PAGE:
“This has helped our staff immensely with their remote teaching journey and has made us think of how we can use this experience to change our ways of teaching in the future” .Clare Emmerson-Smith , Head of IT, St George’s School
Over the Covid19 pandemic online learning has been firmly brought to the forefront of most educator’s minds. Published January 2021, Ofsted’s in-depth study on remote education finds that many schools are doing a good job of mitigating children’s learning loss. But keeping pupils motivated remains a challenge, despite schools having made strides in their remote learning offers.
A third of teachers not confident with remote teaching
Just over a third of teachers responding to the YouGov survey admitted they were not confident in teaching through remote methods.
When correctly implemented, remote learning creates opportunities for effective teaching and collaboration outside of the classroom. And in recent times, a school’s provision for online learning has never been more important. Rapid uptake and steep learning curves have ensued by pupils, parents, and teachers alike. Through this time of crisis, many educators have seen the challenges, successes, value, and skill involved in delivering quality education virtually.
Remote Education Expectations
The Government have set out their minimum expectations for remote teaching in this document which is constantly being revised throughout the crisis. This statutory guidance outline the expected standards of quality , accessibility and duration of remote teaching.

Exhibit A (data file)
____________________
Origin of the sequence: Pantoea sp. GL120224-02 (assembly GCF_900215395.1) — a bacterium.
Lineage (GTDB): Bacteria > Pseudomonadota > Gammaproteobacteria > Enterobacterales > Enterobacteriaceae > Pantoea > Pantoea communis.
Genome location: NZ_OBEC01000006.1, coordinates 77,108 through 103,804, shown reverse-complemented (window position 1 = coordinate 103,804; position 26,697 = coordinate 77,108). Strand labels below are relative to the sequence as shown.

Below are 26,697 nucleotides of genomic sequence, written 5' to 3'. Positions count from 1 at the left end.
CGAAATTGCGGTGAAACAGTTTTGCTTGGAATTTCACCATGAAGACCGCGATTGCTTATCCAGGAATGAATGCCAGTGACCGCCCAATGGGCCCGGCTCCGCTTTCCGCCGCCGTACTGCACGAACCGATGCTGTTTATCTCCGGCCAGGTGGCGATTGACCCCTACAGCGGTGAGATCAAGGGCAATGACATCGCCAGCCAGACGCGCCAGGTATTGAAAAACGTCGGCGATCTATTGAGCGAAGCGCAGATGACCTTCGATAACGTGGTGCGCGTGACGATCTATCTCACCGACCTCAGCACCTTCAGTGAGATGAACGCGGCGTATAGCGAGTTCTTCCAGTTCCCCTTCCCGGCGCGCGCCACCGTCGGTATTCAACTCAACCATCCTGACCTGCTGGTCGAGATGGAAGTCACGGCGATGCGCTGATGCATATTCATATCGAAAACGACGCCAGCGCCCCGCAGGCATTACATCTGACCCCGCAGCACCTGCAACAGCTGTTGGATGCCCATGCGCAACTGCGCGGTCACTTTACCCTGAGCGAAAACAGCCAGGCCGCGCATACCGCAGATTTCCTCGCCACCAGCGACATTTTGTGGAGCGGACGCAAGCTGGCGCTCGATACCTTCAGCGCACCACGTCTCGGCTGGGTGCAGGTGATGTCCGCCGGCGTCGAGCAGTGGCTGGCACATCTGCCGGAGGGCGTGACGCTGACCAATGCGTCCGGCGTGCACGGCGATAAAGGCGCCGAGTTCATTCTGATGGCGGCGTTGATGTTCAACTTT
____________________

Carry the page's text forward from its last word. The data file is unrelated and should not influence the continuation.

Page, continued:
Primary Schools : 3 hours remote teaching a day, on average, across the school cohort
Secondary Schools : 4 hours remote teaching a day, with more for pupils working towards formal qualifications this yearDfE Guidance for full opening: schools, December 2020
It also sets out expectations in terms of assessment and feedback as well as the need to identify and address gaps in expected progress.
There is no ‘one size fits all’ solution for implementing remote teaching in your school or college. Each setting will have slightly different requirements and opt for a different technology to reach their goals. Whether you choose to try ZOOM, Google Classroom, or Microsoft Teams, we explore remote learning generally as well as signposting different platforms. We develop strategies to guide your staff through the processes involved in becoming online learning literate. From thinking about the curriculum and how you can best deliver engaging and exciting lessons, to the best procedures for feeding back and marking work.
Who is this INSET for?
This course can be adapted for a range of audiences including teachers, TA’s, parents, and students.
How to make Remote Teaching Effective
- The tipping point: traditional vs digital classrooms
- The potential of online learning
- Key features of successful online learning programmes
- Current research and guidance
Engaging Online learners
- Understanding what good online engagement looks like
- A framework for supporting online engagement:
- Establishing routines and expectations in the virtual classroom.
- The importance of classroom culture and setting ‘new norms
- Embedding engagement and motivational techniques.
- Strategies for developing the resilience of remote learners
Supporting learning with online resources
- What makes an effective learning resource?
- Applying the latest cognitive science research principles to remote learning
- Compiling and curating purposeful content
- Supporting learning strategies with digital resources
- Effective mechanisms of feedback online
- Using digital technology to support feedback
Evaluating your Remote Teaching & Blended learning
- Measuring success: Evaluating your remote and blended learning strategies
Email : email@example.com
Recent feedback on this INSET Course:
“Fantastic training” – Danel Jansen van Rensburg, Deputy Head, Oaklands School
“Inspirational” – Alexia Haroutunian, EPQ Coordinator, The English School
“Immense amount of take aways”– Nicole Mayhew, HLTA Learning Support, Ipswich High School
“Very informative. LOTS to think about”– Becky Haasbroek, Curriculum Lead, St. Joseph’s Park Hill School